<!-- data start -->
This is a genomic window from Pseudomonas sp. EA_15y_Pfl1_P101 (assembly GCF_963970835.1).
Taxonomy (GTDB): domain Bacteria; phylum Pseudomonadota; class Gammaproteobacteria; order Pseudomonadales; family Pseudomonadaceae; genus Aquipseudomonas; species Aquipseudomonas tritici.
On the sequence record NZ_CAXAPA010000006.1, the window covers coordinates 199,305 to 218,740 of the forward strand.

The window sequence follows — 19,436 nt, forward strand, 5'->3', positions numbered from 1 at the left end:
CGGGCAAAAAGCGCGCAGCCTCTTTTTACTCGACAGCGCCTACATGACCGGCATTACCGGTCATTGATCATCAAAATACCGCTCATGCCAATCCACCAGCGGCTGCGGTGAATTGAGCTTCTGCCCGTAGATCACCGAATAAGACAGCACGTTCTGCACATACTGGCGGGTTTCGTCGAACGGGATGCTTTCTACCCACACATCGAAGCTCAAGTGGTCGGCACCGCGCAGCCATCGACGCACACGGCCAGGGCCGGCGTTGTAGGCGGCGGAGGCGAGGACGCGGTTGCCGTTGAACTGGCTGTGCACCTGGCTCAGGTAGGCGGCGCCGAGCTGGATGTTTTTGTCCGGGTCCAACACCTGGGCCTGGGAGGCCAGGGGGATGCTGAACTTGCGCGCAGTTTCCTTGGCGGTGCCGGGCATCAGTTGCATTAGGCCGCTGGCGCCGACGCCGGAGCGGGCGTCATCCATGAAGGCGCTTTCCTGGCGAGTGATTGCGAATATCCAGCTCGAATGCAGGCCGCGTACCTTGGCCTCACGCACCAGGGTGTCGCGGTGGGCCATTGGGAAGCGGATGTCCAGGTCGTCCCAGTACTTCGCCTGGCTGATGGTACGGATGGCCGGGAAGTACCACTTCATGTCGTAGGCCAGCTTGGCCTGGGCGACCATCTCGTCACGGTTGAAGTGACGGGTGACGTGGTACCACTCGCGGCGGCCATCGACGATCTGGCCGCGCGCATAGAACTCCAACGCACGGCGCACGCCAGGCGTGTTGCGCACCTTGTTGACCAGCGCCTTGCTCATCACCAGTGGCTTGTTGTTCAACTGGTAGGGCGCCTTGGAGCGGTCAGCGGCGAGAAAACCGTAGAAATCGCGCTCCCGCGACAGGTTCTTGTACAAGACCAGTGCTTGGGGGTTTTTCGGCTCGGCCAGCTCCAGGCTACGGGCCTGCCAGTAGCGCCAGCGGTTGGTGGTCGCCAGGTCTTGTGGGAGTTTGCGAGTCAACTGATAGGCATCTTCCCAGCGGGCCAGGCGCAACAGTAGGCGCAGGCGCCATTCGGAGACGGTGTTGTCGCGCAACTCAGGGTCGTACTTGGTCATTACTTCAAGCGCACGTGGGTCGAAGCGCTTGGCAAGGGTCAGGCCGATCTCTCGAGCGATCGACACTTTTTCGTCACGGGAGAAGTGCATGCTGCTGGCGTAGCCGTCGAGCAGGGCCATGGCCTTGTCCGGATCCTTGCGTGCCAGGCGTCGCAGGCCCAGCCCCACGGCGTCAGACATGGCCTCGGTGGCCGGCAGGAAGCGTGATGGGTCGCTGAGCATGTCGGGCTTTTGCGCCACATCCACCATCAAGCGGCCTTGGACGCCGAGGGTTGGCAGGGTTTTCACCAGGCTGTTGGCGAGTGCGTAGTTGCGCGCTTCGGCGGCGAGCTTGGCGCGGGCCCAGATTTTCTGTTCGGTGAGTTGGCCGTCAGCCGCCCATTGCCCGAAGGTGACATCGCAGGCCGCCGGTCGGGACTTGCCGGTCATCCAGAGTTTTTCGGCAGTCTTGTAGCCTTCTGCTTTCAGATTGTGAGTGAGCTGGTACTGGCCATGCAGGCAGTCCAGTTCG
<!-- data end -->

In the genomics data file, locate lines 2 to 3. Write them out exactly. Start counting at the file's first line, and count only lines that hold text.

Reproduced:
Taxonomy (GTDB): domain Bacteria; phylum Pseudomonadota; class Gammaproteobacteria; order Pseudomonadales; family Pseudomonadaceae; genus Aquipseudomonas; species Aquipseudomonas tritici.
On the sequence record NZ_CAXAPA010000006.1, the window covers coordinates 199,305 to 218,740 of the forward strand.